Description of DRAM Refresh Unit Masks?

Description of DRAM Refresh Unit Masks?

Hi, 

I'm wondering what the difference is between the unit masks for Panic and High refreshes listed in the E5-2600 Product Family Uncore Performance Montior guide (page 66). Quantitiatively, the mask for "panic" seems to give me refresh results in line with my expectations, given the specifications for the specific part I'm using. What sort of events is the "high" umask counting, anyway? The values I'm getting for the "high" umask are at least two orders of magnitude larger than the "panic" umask when the system is sitting idle (200,000-600,000 for high while 500-6,000 for panic).

Thank you!

Nash Reilly

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I looked at the exact explanation on the page 66 and it is unclear what panic and high umask exactly mean.I think that these settings could measure frequency or rate of DRAM refresh cycles.

Yeah, I didn't fail to RTFM on this one. :D 

Some of the values I'm getting on Panic refresh also don't seem to make sense. I'm doing a simple test on the memory that John McCalpin provided source code for on his blog (writing to an array larger than cache size), and the refresh values drop to zero even though the test period is about the same length as the device refresh period; there absolutely should be a refresh on each cell in that time. Neither Panic, High, nor Power-Self Refresh monitors yield any appreciable insight onto refresh values. 

Do you use Stream benchmark?Btw John's blog is very interesting and insightful.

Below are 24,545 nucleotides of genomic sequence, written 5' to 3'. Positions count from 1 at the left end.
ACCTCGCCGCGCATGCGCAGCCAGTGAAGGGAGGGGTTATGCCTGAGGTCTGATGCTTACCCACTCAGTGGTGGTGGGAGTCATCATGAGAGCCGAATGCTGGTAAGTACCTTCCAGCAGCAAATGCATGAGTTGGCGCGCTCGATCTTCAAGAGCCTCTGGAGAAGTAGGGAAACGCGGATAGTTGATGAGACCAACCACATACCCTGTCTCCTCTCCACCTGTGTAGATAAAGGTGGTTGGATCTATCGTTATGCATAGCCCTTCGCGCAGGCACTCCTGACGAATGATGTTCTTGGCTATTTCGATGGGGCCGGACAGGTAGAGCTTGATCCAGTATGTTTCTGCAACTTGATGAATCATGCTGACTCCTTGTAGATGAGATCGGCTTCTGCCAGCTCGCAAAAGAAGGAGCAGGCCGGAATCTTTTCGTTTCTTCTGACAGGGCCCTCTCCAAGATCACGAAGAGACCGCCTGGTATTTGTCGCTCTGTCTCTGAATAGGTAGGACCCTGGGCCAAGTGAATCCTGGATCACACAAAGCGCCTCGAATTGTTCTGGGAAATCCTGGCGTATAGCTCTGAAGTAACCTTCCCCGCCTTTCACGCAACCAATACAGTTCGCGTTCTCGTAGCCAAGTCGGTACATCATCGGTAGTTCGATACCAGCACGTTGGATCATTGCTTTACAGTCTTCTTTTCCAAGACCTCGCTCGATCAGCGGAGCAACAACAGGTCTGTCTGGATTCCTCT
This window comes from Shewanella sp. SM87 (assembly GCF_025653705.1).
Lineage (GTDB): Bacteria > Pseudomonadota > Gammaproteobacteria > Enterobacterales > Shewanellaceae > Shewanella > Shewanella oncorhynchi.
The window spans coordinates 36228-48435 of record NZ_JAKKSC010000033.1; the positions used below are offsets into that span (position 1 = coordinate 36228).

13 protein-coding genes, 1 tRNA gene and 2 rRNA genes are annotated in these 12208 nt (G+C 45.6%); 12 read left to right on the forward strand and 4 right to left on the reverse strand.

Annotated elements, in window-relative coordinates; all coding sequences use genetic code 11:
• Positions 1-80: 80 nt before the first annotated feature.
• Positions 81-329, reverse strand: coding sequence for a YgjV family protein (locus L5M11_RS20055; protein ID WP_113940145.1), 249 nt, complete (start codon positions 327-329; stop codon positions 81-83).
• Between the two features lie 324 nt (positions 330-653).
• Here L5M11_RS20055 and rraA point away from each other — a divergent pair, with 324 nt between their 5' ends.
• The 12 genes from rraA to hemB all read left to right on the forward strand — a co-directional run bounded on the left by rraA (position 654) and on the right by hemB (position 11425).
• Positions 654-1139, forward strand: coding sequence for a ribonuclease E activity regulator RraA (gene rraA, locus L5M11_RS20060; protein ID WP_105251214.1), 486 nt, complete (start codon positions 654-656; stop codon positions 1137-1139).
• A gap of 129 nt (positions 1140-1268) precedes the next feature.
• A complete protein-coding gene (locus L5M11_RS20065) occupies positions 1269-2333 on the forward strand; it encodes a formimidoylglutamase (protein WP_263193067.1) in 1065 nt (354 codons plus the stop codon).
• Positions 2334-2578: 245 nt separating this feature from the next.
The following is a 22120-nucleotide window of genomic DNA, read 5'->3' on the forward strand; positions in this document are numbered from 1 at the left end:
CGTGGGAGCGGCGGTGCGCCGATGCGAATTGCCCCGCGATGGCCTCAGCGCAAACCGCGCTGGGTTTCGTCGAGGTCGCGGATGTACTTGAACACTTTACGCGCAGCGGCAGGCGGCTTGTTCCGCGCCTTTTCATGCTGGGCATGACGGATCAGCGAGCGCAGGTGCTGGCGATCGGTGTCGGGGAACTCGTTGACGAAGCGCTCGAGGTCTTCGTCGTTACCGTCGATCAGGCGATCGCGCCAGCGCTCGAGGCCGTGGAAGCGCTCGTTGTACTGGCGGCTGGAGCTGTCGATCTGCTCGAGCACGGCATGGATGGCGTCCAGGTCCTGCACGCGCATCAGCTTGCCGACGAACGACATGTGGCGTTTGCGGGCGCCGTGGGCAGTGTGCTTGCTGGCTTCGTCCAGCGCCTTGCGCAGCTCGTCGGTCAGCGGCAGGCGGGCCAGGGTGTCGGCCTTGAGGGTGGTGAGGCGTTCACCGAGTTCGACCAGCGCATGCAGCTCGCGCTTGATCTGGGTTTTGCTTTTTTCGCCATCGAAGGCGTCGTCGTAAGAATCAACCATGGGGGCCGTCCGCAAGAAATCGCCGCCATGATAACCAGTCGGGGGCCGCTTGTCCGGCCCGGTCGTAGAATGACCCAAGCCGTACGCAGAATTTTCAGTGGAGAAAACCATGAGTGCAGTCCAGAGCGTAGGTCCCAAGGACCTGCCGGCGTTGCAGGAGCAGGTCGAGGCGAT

DRAM refreshes are performed with the frequency of one refresh per 64 miliseconds.So the interval of refreshes will be refresh time / number of rows = 7.8 us.Maybe your code runs faster that refresh interval?How do you measure DRAM_REFRESH interval?.

Cita:

iliyapolak escribió:

DRAM refreshes are performed with the frequency of one refresh per 64 miliseconds.So the interval of refreshes will be refresh time / number of rows = 7.8 us.Maybe your code runs faster that refresh interval?How do you measure DRAM_REFRESH interval?.

I'm writing an array that takes ~27 million clock cycles  to complete, or (2.7e7 * 1.25e-9 s = )  0.03375 s. There should be a few refreshes issued in that timeframe. 

It seems that your values for high umask(200,000-600,000 ) and at least its lower range could be correct.It is unknown for me what is the source of the deviation.Panic umask values simply do not make sense.It seems that they are calculated by dividing refresh time by the some number of rows whuich is less than the calculation of High umask.

Cita:

iliyapolak escribió:

It seems that your values for high umask(200,000-600,000 ) and at least its lower range could be correct.It is unknown for me what is the source of the deviation.Panic umask values simply do not make sense.It seems that they are calculated by dividing refresh time by the some number of rows whuich is less than the calculation of High umask.

Sorry, I keep failing to state my assumptions on this: I wrote a simple C++ program that loops forever, sampling our perfmon counters every 64 ms. I've been able to confirm with a logic analyzer that the values for the "panic" setting are the most accurate; I've done some testing with power regulation enabled and disabled in the system BIOS as well to verify. For the system I'm using, "panic" seems to be the mask that grabs refreshes for when the memory module isn't in a powerdown state, and power_self_refresh grabs the number of clock cycles that the module spends just being self-refreshed to maintain data. I'm trying to figure out what the "high" setting is measuring, because I can't seem to correlate those to any sort of real value I've measured with the logic analyzer.

I do not know what exactly High umask could be used for.By inspecting your data related to High umask bitfield I came to conclusion that this mask can measure(count) the total number of refreshes as function of refresh interval which is 7.8 microsec.

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